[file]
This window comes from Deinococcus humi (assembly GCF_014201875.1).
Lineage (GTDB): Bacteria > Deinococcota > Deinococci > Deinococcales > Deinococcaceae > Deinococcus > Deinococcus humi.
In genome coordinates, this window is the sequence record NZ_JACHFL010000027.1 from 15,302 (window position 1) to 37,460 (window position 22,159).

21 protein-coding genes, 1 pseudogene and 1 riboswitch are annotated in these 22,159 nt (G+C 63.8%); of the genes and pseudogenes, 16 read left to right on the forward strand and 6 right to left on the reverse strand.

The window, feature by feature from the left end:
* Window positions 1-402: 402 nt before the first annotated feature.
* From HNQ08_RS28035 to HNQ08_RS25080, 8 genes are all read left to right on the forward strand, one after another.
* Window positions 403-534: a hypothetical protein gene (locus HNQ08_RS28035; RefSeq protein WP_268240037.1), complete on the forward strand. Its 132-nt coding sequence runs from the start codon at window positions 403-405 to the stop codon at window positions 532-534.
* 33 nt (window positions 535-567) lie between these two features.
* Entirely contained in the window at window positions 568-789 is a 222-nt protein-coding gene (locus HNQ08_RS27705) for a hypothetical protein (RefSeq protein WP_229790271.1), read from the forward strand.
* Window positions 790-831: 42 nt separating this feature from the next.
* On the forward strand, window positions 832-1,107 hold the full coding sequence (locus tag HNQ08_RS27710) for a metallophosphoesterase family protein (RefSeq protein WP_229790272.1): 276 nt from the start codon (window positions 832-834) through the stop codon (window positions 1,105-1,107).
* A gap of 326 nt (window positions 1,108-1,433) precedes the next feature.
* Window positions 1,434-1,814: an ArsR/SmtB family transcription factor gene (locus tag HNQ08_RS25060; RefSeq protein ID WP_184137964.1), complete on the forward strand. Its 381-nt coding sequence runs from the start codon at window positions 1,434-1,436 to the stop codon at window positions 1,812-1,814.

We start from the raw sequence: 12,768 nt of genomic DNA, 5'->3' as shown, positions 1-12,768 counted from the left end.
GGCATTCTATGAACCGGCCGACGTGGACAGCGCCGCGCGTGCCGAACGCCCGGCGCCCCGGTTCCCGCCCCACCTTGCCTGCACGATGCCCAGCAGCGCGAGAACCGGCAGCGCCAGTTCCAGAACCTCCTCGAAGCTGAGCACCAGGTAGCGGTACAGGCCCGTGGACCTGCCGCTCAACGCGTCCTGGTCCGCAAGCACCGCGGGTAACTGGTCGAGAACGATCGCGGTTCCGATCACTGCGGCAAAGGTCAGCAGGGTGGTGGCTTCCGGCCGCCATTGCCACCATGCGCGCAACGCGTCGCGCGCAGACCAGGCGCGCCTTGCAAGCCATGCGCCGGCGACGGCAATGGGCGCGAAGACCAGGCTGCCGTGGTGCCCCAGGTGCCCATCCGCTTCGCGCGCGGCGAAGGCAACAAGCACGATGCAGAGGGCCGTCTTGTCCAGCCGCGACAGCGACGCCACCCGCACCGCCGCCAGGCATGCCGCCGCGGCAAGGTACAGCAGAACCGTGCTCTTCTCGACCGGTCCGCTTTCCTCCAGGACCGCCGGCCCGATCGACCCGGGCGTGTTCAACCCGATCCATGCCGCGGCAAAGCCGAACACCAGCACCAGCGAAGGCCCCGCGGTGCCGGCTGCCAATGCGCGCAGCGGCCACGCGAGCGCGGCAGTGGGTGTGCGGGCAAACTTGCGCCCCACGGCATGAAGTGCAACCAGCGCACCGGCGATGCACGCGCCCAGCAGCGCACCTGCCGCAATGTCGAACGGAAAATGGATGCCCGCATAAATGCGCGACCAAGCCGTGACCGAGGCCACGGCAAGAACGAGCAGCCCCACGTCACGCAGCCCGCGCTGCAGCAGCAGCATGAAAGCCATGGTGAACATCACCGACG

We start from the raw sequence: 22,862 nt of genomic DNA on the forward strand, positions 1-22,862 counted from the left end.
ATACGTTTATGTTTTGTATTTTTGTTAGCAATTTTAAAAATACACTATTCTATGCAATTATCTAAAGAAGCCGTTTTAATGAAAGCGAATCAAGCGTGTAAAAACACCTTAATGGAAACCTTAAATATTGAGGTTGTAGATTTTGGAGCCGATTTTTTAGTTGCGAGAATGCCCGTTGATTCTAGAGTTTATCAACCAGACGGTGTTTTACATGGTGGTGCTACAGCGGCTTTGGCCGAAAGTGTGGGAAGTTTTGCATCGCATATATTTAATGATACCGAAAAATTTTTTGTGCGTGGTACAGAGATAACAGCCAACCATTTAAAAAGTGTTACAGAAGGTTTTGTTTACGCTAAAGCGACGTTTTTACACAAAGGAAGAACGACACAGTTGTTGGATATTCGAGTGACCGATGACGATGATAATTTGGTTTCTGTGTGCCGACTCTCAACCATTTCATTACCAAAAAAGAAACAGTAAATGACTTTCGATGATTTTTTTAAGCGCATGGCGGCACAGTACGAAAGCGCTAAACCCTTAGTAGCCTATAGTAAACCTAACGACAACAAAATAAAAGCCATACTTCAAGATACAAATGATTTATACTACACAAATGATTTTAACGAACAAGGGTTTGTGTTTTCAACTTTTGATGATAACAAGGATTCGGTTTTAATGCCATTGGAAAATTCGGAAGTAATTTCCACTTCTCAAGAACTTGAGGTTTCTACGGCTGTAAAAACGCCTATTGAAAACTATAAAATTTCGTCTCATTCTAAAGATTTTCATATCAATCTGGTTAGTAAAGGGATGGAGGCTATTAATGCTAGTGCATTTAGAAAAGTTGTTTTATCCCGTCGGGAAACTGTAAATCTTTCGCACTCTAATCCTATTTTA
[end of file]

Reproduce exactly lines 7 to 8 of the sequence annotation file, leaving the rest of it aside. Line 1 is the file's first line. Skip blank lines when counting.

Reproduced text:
* From HNQ08_RS28035 to HNQ08_RS25080, 8 genes are all read left to right on the forward strand, one after another.
* Window positions 403-534: a hypothetical protein gene (locus HNQ08_RS28035; RefSeq protein WP_268240037.1), complete on the forward strand. Its 132-nt coding sequence runs from the start codon at window positions 403-405 to the stop codon at window positions 532-534.